eZ Publish 4: Enterprise Web Sites Step-by-Step

By Francesco Fullone , Francesco Trucchia
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  1. Installing eZ Publish

About this book

eZ Publish provides developers with a structure to build highly impressive applications and then quickly deploy them into a live environment. eZ Publish is complex, with a steep learning curve, but with the right direction it offers great flexibility and power. What makes eZ Publish special is not the long list of features, but what's going on behind the scenes.

Created specifically for newcomers to eZ Publish, and using an example Magazine web site, this book focuses on designing, building and deploying eZ Publish to create an enterprise site quickly and easily.

This tutorial takes eZ Publish's steep learning curve head-on, and walks you through the process of designing and building content-rich web sites. It makes the unrivalled power and flexibility of eZ Publish accessible to all developers.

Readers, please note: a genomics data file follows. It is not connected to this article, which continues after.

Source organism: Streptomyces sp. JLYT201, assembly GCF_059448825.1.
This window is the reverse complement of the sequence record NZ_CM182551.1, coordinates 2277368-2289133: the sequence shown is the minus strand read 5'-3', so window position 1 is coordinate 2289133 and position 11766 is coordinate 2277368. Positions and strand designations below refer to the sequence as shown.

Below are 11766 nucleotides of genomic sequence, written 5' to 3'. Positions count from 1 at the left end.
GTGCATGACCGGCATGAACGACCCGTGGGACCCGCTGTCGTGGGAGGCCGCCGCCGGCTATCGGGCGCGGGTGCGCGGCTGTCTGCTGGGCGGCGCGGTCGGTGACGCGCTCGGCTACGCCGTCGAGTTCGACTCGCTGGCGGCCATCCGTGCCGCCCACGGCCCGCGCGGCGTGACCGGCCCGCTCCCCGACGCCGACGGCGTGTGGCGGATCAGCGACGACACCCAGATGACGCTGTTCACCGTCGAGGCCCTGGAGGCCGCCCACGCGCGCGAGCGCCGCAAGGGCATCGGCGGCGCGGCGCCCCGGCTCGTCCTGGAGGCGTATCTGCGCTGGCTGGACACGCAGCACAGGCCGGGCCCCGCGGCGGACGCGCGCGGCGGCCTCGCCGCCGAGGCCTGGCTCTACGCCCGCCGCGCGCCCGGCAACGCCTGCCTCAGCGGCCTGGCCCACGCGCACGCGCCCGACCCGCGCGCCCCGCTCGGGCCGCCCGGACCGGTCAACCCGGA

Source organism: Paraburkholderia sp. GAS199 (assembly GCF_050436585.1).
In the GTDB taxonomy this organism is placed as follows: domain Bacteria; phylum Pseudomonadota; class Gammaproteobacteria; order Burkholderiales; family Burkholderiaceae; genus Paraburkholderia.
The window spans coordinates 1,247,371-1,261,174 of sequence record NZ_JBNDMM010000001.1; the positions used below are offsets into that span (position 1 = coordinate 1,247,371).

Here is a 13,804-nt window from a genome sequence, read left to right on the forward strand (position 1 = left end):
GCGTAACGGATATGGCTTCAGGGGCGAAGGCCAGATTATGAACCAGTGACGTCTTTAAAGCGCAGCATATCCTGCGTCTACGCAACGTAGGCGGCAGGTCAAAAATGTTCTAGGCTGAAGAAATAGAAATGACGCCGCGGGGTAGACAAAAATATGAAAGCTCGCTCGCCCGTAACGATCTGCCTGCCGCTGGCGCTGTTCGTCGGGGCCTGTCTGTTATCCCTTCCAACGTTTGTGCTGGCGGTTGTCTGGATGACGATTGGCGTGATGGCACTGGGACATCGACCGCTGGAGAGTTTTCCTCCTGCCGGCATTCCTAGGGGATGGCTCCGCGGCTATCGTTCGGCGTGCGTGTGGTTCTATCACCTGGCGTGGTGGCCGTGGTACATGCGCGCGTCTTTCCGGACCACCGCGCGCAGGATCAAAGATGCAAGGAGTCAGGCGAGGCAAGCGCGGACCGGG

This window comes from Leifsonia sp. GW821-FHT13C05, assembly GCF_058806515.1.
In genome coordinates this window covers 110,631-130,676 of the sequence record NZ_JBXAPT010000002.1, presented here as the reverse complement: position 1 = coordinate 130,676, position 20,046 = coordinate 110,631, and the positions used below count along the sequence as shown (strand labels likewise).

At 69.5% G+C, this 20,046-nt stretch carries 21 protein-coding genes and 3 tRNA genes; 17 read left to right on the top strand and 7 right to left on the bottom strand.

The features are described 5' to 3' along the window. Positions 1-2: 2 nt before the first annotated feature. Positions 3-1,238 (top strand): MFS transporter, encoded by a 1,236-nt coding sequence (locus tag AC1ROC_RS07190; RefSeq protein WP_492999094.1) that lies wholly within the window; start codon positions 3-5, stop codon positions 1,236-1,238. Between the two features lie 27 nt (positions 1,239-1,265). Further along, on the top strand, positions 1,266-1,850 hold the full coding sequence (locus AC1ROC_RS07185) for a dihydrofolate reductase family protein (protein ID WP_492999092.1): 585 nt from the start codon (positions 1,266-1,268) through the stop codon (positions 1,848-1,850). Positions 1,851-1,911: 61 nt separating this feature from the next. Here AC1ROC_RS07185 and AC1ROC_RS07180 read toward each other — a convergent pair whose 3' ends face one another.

The book is organized around technical topics, which are handled in depth, with a general progression that follows the learning experience of the reader, and features a single magazine web site project from installation to completion and deployment. This hands-on guide helps the reader to understand the Content Management System to create a web 2.0-ready web site by creating new extensions or overriding the existing ones. In turn, it helps you to become confident when working in the eZ Publish administration area and offers an environment in which you can practice while working through the chapters.